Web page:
Permaculture is based on the three ethics of –

Earth care – ensuring a healthy balance for all life systems to continue and multiply
People care – provision for people to access all necessary resources
Fair share or Invest surpluses – a mean to provide for the first two principles

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Some key principles of Permaculture –

  • Value diversity, value life to create resilience. Integrate rather than segregate
  • Create a closed loop system that provides its own energy needs. Utilise yields of each elements to meet the needs of other elements in the system. Produce no waste.
  • Every element has multiple uses that we call functions. The idea is to create an integrated, self-sufficient system via strategic design. And also ensure that every function supports different elements.
  • Maximize useful connections between elements for higher synergy of the final design – the whole becoming greater than the sum of its parts.
  • Catch and store energy. Use and value renewable resources.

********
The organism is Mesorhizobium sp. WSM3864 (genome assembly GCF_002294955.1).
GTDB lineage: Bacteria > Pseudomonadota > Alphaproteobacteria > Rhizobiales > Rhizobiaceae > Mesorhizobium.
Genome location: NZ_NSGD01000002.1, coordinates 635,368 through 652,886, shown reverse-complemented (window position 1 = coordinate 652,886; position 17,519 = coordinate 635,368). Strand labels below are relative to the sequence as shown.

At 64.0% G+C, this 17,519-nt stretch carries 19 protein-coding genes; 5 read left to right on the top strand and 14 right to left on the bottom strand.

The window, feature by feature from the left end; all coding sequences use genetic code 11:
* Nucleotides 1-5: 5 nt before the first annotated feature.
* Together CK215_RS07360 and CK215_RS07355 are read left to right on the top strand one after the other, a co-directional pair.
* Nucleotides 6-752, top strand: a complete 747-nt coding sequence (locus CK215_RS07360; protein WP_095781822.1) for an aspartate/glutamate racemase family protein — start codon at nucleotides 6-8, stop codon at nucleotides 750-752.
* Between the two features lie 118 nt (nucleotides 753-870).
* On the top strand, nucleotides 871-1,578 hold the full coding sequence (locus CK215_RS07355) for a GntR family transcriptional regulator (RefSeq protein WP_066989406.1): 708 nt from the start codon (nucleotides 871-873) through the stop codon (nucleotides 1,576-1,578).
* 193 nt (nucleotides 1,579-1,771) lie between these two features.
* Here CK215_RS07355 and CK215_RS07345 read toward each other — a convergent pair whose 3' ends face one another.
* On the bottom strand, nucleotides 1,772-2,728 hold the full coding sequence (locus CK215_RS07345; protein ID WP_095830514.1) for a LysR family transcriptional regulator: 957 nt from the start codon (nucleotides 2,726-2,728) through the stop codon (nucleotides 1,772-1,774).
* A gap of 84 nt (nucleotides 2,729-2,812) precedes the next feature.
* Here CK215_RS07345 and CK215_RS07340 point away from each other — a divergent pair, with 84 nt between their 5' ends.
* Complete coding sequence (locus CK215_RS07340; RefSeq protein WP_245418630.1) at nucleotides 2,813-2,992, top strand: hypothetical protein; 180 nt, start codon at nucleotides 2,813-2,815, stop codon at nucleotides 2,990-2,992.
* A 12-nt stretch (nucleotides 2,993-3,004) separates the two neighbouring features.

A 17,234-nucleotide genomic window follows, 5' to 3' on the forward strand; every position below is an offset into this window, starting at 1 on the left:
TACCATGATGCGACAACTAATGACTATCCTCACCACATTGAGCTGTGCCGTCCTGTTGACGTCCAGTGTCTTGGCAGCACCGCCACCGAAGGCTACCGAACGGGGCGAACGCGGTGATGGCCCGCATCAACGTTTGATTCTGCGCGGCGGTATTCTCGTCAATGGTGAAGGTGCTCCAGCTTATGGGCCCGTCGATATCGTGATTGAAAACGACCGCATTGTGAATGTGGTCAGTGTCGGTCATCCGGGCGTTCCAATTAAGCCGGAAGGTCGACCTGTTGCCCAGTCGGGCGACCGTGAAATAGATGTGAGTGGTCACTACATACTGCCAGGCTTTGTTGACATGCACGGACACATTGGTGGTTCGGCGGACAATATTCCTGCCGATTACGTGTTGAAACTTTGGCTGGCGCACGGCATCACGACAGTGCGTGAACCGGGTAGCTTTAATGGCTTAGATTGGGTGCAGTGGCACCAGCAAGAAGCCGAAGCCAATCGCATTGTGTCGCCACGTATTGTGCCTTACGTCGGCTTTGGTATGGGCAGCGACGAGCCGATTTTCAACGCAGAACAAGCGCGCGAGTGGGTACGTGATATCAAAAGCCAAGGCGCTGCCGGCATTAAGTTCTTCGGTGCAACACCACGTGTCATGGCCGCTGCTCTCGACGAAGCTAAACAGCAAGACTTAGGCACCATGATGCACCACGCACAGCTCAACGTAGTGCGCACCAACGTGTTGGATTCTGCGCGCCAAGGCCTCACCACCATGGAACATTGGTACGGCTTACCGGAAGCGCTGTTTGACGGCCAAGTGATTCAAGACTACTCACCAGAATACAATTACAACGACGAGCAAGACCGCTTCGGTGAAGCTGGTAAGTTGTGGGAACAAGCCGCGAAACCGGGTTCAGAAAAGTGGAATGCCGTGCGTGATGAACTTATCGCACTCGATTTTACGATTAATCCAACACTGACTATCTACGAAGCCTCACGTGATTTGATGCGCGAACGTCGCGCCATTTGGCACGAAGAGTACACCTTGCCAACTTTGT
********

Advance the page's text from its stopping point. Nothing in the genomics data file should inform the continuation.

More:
• Turn problems into solutions. Look for appropriate scale: should be on a human scale and doable within available time, skills and money.
  • Give away the surplus: create systems that are abundant and share the abundance rather than hoarding it

Permaculture design focuses upon natural patterns. Everything, the wind, the waves, the Earth moving around the Sun, form patterns. One has to develop an awareness of the patterns that exist in nature and how they can be used to satisfy the specific design needs of a specific site through patient and thoughtful observation during all seasons and climatic extremes.

We can choose a lifestyle that is holistic and provides us with many of our needs and rewards us with long term cultural enrichment.